April 20, 2001

Christmas Tree Scouting Report

Welcome to the Christmas Tree Scouting Report for the week ending April 20. The next report will be available after 4 PM on Friday April 27. To receive a FAX of this week’s message, please call (814) 865-1636. If you would like to report pest activity at your location, please call 717 772-5229.

The overwintering eggs of spruce spider mite are starting to hatch in Chester County. But, around the Harrisburg area and in Allegheny County, there was no evidence of hatch. Larvae, the first stage to emerge from the egg, are usually salmon colored until they begin feeding on the needles. A handlens with 15X power, or higher, is needed to see the spider mite larvae that congregate at the base of the needles, rather than on the needles. Growers who are interested in applying one of the newer miticides that offer season long control, should be monitoring their own populations. Some miticides are specifically labeled to apply in spring, when the population is building, for maximum effect. But, you must be patient and allow most of the eggs to hatch before making the application.

Cooley adelgid stem mothers are starting to produce clutches of oval eggs under masses of white waxy threads produced for egg protection. In Snyder and York counties, a few egg masses were present on the trees examined. Before applying sprays at this time of year, examine the cottony masses at your location. If eggs are present, you will not achieve maximum control with a spray at this time. The next control window for Cooley and Eastern spruce adelgids is in September and October.

An amazing 107 white pine weevils were collected in four monitoring traps in use at the Perry County site we have been visiting for several years. Newly deposited eggs were found in a few terminals. Adults were feeding on terminals of Colorado spruce in Luzerne County this week. Although the period for control of these pests is ending, significant reduction in population numbers can be achieved by an application of a registered insecticide within the next week or two. A longer delay will permit additional egg laying and result in additional damage to terminals.

Rhabdocline needlecast appears to be everywhere again this year. The red-brown blotches appearing on the upper and lower surface of the Douglas fir needles are very noticeable now. But, infected needles will drop from trees by mid-summer. Next November, when trees are being purchased, no one notices the pale areas on the needles. But, when trees are indoors for some time, and exposed to heat, damaged areas become evident. Plan now to protect your Douglas fir trees from this needlecast. Excellent control can be achieved by following the program developed several years ago at Penn State. The first application of an approved fungicide should be made when 10% of the trees in the block have broken bud. The next application is made one week later, and the third two weeks after the second. Monitoring for budbreak is easy and rewarding.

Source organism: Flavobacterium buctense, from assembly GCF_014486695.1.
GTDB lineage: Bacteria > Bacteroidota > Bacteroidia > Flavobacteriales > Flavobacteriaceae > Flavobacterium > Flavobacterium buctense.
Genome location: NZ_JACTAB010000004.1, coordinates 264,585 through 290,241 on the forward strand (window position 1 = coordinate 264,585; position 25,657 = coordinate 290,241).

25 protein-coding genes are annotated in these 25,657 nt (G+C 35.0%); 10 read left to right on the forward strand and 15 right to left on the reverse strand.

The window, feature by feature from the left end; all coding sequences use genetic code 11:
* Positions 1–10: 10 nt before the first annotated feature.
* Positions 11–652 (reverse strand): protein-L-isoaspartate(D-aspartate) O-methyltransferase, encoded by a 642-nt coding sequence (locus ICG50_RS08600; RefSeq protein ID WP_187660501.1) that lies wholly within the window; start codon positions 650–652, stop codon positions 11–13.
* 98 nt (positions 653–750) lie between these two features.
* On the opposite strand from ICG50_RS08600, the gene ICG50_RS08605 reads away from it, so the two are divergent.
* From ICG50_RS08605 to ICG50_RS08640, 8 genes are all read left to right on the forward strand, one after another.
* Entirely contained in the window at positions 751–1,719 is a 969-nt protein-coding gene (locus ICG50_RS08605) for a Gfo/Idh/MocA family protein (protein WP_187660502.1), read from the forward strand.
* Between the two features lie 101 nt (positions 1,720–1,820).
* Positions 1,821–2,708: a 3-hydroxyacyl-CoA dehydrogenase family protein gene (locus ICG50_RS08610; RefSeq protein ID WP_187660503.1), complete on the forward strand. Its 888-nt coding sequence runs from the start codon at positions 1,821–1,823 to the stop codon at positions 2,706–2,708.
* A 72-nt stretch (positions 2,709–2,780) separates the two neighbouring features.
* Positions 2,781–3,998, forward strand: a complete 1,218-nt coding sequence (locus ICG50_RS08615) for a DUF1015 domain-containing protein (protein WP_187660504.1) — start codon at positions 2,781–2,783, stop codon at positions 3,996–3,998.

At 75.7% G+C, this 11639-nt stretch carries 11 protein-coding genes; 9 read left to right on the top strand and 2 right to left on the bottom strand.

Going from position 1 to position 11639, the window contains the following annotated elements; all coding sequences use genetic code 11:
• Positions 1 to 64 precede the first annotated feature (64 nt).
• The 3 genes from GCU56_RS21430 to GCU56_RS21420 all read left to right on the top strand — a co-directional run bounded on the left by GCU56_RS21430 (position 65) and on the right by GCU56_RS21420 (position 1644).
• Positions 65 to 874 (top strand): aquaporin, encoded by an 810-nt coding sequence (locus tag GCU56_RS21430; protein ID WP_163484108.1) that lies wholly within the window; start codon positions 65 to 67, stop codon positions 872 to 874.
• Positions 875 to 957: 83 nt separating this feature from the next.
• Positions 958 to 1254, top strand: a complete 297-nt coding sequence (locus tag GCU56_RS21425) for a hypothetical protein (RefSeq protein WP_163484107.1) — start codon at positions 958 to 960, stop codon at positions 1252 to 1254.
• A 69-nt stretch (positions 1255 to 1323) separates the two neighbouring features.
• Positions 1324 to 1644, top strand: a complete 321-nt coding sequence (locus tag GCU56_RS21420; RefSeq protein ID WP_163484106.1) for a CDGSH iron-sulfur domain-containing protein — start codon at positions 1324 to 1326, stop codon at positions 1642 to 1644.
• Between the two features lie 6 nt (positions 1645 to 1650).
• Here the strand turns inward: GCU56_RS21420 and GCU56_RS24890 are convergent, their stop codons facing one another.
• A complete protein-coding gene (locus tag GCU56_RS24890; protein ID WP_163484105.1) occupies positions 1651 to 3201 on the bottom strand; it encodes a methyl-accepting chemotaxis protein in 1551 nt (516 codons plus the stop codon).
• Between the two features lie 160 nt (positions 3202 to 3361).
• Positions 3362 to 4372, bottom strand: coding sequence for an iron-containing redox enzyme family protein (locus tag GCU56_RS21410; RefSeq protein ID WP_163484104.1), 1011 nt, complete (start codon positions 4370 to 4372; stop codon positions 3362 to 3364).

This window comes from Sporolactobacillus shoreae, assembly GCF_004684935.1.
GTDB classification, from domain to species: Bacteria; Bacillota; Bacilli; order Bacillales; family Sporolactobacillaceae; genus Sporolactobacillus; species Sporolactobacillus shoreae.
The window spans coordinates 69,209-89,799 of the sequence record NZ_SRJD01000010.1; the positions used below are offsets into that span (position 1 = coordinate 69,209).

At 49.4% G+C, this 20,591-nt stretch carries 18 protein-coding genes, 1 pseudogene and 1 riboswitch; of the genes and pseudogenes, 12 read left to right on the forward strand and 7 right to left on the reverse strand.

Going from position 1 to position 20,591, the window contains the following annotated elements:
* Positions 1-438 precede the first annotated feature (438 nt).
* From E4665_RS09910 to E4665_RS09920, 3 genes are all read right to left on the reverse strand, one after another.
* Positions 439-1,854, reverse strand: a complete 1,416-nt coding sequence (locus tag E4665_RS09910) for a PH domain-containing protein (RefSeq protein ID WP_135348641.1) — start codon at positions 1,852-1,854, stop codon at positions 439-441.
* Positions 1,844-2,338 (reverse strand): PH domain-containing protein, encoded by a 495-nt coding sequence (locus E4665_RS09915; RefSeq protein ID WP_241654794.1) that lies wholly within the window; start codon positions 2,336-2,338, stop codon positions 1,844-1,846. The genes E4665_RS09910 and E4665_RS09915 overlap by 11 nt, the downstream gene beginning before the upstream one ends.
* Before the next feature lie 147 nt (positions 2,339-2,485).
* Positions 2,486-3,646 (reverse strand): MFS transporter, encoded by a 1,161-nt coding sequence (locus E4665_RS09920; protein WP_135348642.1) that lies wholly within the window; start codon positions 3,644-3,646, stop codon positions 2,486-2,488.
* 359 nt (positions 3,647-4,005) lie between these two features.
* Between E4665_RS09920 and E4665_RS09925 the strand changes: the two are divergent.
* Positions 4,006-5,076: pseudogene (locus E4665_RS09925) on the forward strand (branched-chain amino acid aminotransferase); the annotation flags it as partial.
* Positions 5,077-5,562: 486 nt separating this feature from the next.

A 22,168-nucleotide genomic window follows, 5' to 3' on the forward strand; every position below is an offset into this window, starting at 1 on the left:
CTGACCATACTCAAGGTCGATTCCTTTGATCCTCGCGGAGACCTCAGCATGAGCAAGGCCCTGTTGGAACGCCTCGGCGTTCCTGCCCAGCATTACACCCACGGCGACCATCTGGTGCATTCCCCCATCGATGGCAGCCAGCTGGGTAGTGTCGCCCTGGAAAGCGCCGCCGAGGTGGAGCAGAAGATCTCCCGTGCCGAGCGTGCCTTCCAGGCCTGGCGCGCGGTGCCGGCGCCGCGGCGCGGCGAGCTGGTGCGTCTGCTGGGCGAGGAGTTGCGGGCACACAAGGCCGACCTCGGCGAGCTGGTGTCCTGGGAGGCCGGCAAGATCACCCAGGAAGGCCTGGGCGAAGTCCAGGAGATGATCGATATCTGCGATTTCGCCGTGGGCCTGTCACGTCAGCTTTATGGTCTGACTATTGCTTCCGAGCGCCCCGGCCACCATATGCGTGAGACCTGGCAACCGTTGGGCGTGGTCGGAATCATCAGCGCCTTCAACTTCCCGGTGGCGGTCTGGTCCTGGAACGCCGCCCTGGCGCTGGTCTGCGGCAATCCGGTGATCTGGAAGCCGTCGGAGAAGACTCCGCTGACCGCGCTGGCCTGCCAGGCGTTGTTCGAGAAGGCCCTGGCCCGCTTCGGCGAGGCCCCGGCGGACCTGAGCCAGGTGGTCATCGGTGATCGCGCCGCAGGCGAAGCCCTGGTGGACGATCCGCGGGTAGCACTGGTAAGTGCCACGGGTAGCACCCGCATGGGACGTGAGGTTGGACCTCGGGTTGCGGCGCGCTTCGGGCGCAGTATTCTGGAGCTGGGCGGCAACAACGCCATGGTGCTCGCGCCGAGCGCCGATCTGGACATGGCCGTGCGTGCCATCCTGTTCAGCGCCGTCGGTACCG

Bagworms are evident on spruce and Douglas fir at this time of year. Although bagworm is considered a landscape pest, it can cause considerable damage to Christmas trees by defoliating entire branches or tops. This pest overwinters in the female’s bags and eggs do not hatch until mid-June. At this time of year, handpicking scattered bags in a field can save money by eliminating the need for spraying. Bags should be removed from the field and destroyed. Dropping bags on the ground will not offer control.

Another caterpillar that will be hatching soon is the Gypsy Moth. Although it is not considered a primary pest of conifers, it can cause significant damage, particularly to spruce. The buff-colored egg masses are sometimes difficult to find on the main trunk and underside of large branches. Holes in the egg mass indicate that parasitic wasps have been at work. These parasites offer some population reduction, but not enough to keep Gypsy moth from defoliating woodlands and occasionally, conifers.

Last week I reported on European pine sawfly larvae in Westmoreland County. We have specifically sought out populations of European pine sawfly at some of our monitoring sites and have not seen any newly hatched larvae. Some eggs did hatch when they were brought into the laboratory so emergence of the larvae cannot be far behind. In Westmoreland County, very little larval development was achieved in the last week.

The next report will be available after 4 PM on April 27.